Renegotiation

Renegotiation in Europe

Description of Renegotiation

The Concise Encyclopedia of the European Union describes renegotiation in the following terms: [1] In 1974, the British Labour Party won power committed to renegotiate the ‘Tory terms’ of membership of the EC. After some trifling concessions, a referendumwas held in 1975 which confirmed British membership, without, however, permanently settling the debate, for the misleading assurances of the ‘Yes’ campaign caused an enduring sense of injustice.

In recent years, certain British politicians have again taken to citing as their aim the renegotiation of one or more unwanted aspects of EU legislation, or even the wholesale renegotiation of the UK’s relationship with the Community. Such declarations often skate over real difficulties. Renegotiation of significant Treaty obligations would require unanimity among the member states and would not be possible without the use of the veto to block other EU business in return for concessions to the UK. Across-the-board renegotiation could not be achieved without a credible threat of withdrawal from the Community or a constitutional convention which reshaped the EU’s Treaties and permitted a far greater degree of flexibility than exists today. Thus ‘renegotiation’ has come to be regarded by Europeanists as a code word, masking a wish to leave the EU.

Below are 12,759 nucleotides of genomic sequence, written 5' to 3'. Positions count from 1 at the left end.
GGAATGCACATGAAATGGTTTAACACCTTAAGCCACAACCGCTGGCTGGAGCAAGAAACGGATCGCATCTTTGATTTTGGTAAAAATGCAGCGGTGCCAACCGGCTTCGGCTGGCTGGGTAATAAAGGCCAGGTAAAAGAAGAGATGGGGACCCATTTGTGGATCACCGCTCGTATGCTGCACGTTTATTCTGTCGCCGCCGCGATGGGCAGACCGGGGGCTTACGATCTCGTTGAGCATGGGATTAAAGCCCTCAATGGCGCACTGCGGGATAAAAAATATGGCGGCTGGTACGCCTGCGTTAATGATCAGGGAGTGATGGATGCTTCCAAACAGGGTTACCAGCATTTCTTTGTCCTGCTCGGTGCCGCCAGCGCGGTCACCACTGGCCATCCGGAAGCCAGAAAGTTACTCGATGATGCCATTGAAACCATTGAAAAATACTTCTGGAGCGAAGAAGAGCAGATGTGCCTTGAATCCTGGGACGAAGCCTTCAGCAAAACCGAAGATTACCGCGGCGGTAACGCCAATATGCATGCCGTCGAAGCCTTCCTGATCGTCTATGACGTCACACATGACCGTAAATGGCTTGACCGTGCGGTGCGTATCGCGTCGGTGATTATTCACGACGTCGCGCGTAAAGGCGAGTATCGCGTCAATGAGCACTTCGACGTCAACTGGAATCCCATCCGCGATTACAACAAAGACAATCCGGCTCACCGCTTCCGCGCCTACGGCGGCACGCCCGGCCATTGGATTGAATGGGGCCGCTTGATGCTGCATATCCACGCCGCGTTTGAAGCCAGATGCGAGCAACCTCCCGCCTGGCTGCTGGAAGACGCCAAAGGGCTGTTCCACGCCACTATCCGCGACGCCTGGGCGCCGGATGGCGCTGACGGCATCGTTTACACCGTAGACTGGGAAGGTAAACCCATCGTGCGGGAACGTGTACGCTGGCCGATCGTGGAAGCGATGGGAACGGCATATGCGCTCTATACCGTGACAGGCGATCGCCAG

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Notas y References

  1. Based on the book “A Concise Encyclopedia of the European Union from Aachen to Zollverein”, by Rodney Leach (Profile Books; London)

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